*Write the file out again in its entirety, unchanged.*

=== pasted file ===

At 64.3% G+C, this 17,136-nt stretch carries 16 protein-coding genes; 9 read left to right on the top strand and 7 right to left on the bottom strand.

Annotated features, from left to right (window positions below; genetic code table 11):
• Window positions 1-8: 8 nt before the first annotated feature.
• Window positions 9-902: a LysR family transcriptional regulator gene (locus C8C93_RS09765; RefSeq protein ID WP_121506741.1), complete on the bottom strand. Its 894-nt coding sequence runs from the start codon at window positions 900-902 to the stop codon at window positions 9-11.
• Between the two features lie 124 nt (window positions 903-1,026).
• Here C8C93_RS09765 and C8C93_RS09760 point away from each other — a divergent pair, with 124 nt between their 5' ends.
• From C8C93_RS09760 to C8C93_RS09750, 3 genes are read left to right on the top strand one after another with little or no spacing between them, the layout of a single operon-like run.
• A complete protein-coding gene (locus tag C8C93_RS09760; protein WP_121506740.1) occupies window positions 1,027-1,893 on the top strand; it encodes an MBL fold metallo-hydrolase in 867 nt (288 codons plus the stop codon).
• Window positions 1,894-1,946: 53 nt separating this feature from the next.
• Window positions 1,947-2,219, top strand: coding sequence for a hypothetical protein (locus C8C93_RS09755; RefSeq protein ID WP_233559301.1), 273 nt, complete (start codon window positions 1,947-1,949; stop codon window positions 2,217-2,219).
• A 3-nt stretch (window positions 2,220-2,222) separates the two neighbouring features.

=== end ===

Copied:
At 64.3% G+C, this 17,136-nt stretch carries 16 protein-coding genes; 9 read left to right on the top strand and 7 right to left on the bottom strand.

Annotated features, from left to right (window positions below; genetic code table 11):
• Window positions 1-8: 8 nt before the first annotated feature.
• Window positions 9-902: a LysR family transcriptional regulator gene (locus C8C93_RS09765; RefSeq protein ID WP_121506741.1), complete on the bottom strand. Its 894-nt coding sequence runs from the start codon at window positions 900-902 to the stop codon at window positions 9-11.
• Between the two features lie 124 nt (window positions 903-1,026).
• Here C8C93_RS09765 and C8C93_RS09760 point away from each other — a divergent pair, with 124 nt between their 5' ends.
• From C8C93_RS09760 to C8C93_RS09750, 3 genes are read left to right on the top strand one after another with little or no spacing between them, the layout of a single operon-like run.
• A complete protein-coding gene (locus tag C8C93_RS09760; protein WP_121506740.1) occupies window positions 1,027-1,893 on the top strand; it encodes an MBL fold metallo-hydrolase in 867 nt (288 codons plus the stop codon).
• Window positions 1,894-1,946: 53 nt separating this feature from the next.
• Window positions 1,947-2,219, top strand: coding sequence for a hypothetical protein (locus C8C93_RS09755; RefSeq protein ID WP_233559301.1), 273 nt, complete (start codon window positions 1,947-1,949; stop codon window positions 2,217-2,219).
• A 3-nt stretch (window positions 2,220-2,222) separates the two neighbouring features.